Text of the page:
'Like a fire extinguisher': Monoclonal antibody treatments help keep COVID-19 hospitalizations down

Monoclonal antibody treatments are saving lives from COVID-19 and helps keep patients out of Triangle hospitals.

Doctors are infusing newly diagnosed COVID-19 patients with antibodies that have been copied from a survivor.

These antibodies attack the onset of the virus -- making it essentially harmless.

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"It's almost like a fire extinguisher. You want it early on. A fire extinguisher doesn't help you when the fire is raging," said Dr. David Wohl, professor of medicine in the department of infectious diseases at UNC Health.

So far, UNC Health has provided the treatment to more than 1,000 patients since the FDA approved two versions back in November.

"It mimics the immune systems natural response if you were to get COVID. It helps you build up that immunity quicker," said Brittany Komansky, Director of Emergency Services for Wake Med.


At WakeMed in Raleigh, more than 500 patients have received the treatment, some have traveled as far a Charlotte and Wilmington.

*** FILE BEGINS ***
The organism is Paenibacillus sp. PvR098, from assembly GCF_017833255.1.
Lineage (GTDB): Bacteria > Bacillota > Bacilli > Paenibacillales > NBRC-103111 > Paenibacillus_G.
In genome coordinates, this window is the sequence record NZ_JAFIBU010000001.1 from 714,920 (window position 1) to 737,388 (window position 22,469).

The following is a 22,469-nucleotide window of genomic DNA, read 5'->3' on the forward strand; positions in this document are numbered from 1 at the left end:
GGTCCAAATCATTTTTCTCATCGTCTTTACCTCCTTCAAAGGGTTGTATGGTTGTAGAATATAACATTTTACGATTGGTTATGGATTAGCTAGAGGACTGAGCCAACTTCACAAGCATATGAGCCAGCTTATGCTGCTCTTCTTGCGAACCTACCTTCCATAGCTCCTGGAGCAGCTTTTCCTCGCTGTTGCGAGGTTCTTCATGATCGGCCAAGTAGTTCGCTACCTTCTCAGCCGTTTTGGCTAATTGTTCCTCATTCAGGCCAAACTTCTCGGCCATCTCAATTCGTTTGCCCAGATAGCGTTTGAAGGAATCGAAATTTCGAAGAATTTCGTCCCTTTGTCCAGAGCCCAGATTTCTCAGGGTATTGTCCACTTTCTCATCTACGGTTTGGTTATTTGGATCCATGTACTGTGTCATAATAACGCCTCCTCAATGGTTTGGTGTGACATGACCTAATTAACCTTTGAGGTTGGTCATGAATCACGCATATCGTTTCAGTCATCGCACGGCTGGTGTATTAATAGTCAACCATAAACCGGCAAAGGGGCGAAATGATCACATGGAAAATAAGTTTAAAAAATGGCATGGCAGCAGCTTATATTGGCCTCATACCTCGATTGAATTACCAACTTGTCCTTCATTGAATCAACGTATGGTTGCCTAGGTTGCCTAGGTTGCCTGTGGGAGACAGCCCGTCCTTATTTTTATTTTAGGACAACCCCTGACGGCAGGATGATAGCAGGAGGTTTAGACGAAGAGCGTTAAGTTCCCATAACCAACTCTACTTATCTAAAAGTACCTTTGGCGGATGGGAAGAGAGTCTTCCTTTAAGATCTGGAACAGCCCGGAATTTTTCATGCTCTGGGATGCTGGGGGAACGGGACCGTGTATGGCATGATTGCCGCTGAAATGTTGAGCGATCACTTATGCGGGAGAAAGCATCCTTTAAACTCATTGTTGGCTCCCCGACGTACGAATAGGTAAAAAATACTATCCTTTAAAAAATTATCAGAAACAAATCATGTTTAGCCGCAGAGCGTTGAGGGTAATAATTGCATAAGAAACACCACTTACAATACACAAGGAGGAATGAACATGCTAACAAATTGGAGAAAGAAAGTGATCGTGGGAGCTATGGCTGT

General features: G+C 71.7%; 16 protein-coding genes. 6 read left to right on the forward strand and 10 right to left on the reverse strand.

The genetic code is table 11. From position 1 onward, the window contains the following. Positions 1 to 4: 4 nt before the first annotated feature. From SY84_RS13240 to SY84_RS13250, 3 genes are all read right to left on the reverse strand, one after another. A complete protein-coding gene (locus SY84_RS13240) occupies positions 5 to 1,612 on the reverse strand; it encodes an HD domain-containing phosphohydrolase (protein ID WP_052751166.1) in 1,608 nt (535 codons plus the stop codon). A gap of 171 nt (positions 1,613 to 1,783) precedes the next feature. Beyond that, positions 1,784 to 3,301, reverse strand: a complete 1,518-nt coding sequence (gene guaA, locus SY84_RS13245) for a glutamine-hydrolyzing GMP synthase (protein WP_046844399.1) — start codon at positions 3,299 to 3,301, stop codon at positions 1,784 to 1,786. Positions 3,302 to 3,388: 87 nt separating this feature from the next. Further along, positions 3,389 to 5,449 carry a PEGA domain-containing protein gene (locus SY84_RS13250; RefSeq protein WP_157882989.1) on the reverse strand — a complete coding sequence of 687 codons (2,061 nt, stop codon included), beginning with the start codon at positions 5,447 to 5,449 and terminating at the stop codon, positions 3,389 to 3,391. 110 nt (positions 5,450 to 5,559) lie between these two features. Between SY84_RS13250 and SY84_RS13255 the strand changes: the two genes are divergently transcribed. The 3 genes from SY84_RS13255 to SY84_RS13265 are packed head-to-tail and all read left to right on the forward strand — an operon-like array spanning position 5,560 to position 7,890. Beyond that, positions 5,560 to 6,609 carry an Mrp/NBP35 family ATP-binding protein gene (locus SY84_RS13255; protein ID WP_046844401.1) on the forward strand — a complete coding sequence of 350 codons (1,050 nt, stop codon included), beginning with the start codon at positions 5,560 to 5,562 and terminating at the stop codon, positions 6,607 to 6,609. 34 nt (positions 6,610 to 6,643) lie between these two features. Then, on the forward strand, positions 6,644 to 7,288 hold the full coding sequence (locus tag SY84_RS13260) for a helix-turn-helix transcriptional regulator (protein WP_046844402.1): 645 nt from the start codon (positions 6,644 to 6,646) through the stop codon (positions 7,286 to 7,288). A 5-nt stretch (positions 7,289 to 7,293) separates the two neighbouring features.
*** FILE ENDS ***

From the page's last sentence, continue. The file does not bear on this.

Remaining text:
"We are giving between 8 to 12 times a days on average. The highest I've seen given a day is about 16 times," said Komansky.

She said most insurance has covered the treatment at 100 percent. The Cares Act has helped fund the treatment as well, which allows it to be mostly free to the uninsured.
The hospital system partners with a service that offers transportation to those with limited access to a treatment site.

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Doctors said patients 65 and older who have recently tested positive for COVID-19, and have underlying, severe health conditions like obesity, diabetes, and hypertension, qualify for the treatment.

Those who qualify for the treatment should contact their health provider to get a referral.

Dr. David Wohl said side effects are rare, but can include itchiness or an allergic reaction, and can be treated with medication.

Wohl said right now monoclonal antibodies don't appear to work with the new variant of COVID-19, originating from South Africa.

Which is why he says it's important for people to ultimately get the vaccine when it's their turn.

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